Hello my name is Sarah, and I’m a British citizen.
For years I had mixed feelings about celebrating the Fourth of July with my American boyfriend/fiance/husband. Thinking it would be disrespectful of me, to both countries, to celebrate, I would go back and forth between abstaining and reveling. I would think “It’s not my holiday;” but then neither is Thanksgiving and I embraced that.
Yut the Fourth of July celebrates kicking my people out of America but, still, that was so long ago. Of course, as an American Studies major, I would try to look on it analytically: studying how “these people” and “their patriotism” were similar to the jingoistic British Empire, how their reactions to this day were anachronistic. Then, for a long time, I took it and myself far less seriously. I am gently ribbed by friends about being English, I poke back with a witty retort about unloading our Yankee burdens, it’s all in good fun. Much is mentioned of tea parties.
In September 2012, I became a dual citizen, and so this holiday became my holiday more concretely.
We spend the Fourth with family, playing outside, and cooking things on the grill. It is subdued, and like most holidays, it is generally celebrated as a time to come together with those we love. At this time of year we are also aware and thankful for the freedom to celebrate as we wish. For me then, as both a British and American citizen, the holiday is less about what happened all those years ago between England and America, and about freedom and the opportunities I am granted to live long, and prosper.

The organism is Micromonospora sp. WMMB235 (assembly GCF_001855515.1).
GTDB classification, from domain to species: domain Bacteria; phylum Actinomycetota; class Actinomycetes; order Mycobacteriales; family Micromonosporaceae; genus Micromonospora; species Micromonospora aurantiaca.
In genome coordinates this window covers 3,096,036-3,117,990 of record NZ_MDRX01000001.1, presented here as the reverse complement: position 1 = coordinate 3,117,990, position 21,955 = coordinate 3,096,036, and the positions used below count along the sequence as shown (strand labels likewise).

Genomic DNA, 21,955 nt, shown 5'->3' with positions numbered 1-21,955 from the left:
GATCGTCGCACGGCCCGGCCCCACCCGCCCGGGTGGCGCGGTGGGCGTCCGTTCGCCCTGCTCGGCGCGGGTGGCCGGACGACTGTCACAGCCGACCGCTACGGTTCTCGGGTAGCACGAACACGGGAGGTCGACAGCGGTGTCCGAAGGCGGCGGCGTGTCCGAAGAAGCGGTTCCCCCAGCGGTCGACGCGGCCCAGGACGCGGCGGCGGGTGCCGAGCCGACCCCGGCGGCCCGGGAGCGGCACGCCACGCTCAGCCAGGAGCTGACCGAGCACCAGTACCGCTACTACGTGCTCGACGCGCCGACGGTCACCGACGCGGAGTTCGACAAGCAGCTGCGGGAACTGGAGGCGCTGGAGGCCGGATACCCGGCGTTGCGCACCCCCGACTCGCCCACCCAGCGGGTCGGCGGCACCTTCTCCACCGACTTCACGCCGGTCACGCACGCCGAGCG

These days, I can also say that I do hold on more tightly to some semblance of patriotism. My patriotism has less to do with a flag and a day than it does with ideals that I think both countries hold to. I am reminded of these things by the patriotic imagery around me but I do not depend on the imagery for my patriotism.
The kind of patriotism I espouse is for human kind and the direction I hope we are heading. I am of the Star Trek: The Next Generation fan base and it is Roddenberry’s version of humanity that I aspire to, and that I believe my adopted country stands for; justice, equality, a thirst for knowledge, freedom.
Happy Fourth of July, whatever country you claim kinship with.